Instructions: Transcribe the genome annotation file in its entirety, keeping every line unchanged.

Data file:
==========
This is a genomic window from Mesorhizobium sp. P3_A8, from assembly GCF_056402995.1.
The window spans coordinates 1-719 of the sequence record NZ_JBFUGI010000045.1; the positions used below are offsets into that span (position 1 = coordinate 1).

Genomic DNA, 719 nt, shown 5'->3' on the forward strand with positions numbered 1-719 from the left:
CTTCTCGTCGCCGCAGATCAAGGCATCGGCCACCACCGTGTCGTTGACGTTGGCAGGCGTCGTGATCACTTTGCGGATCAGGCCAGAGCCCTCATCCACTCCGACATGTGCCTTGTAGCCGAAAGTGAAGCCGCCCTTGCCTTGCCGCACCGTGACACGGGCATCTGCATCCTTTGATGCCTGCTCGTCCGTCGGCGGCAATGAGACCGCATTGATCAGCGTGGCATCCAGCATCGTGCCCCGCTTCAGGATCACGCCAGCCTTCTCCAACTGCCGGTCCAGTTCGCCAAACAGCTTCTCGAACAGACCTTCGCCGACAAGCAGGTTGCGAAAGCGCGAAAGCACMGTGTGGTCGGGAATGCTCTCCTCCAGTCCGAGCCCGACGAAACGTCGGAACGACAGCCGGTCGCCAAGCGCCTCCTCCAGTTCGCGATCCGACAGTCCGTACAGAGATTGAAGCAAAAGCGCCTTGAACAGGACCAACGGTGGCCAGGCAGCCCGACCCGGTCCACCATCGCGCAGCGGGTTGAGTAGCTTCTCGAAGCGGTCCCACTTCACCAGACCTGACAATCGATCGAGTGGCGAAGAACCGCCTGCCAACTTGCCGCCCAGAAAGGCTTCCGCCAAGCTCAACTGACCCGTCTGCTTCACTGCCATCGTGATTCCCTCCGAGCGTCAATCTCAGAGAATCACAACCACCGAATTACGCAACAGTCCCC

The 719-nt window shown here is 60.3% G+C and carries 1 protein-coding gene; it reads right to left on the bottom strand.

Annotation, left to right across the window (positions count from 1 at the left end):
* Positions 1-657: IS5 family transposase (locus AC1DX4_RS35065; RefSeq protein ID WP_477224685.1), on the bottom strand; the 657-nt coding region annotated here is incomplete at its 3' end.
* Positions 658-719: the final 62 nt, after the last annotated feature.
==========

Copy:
This is a genomic window from Mesorhizobium sp. P3_A8, from assembly GCF_056402995.1.
The window spans coordinates 1-719 of the sequence record NZ_JBFUGI010000045.1; the positions used below are offsets into that span (position 1 = coordinate 1).

Genomic DNA, 719 nt, shown 5'->3' on the forward strand with positions numbered 1-719 from the left:
CTTCTCGTCGCCGCAGATCAAGGCATCGGCCACCACCGTGTCGTTGACGTTGGCAGGCGTCGTGATCACTTTGCGGATCAGGCCAGAGCCCTCATCCACTCCGACATGTGCCTTGTAGCCGAAAGTGAAGCCGCCCTTGCCTTGCCGCACCGTGACACGGGCATCTGCATCCTTTGATGCCTGCTCGTCCGTCGGCGGCAATGAGACCGCATTGATCAGCGTGGCATCCAGCATCGTGCCCCGCTTCAGGATCACGCCAGCCTTCTCCAACTGCCGGTCCAGTTCGCCAAACAGCTTCTCGAACAGACCTTCGCCGACAAGCAGGTTGCGAAAGCGCGAAAGCACMGTGTGGTCGGGAATGCTCTCCTCCAGTCCGAGCCCGACGAAACGTCGGAACGACAGCCGGTCGCCAAGCGCCTCCTCCAGTTCGCGATCCGACAGTCCGTACAGAGATTGAAGCAAAAGCGCCTTGAACAGGACCAACGGTGGCCAGGCAGCCCGACCCGGTCCACCATCGCGCAGCGGGTTGAGTAGCTTCTCGAAGCGGTCCCACTTCACCAGACCTGACAATCGATCGAGTGGCGAAGAACCGCCTGCCAACTTGCCGCCCAGAAAGGCTTCCGCCAAGCTCAACTGACCCGTCTGCTTCACTGCCATCGTGATTCCCTCCGAGCGTCAATCTCAGAGAATCACAACCACCGAATTACGCAACAGTCCCC

The 719-nt window shown here is 60.3% G+C and carries 1 protein-coding gene; it reads right to left on the bottom strand.

Annotation, left to right across the window (positions count from 1 at the left end):
* Positions 1-657: IS5 family transposase (locus AC1DX4_RS35065; RefSeq protein ID WP_477224685.1), on the bottom strand; the 657-nt coding region annotated here is incomplete at its 3' end.
* Positions 658-719: the final 62 nt, after the last annotated feature.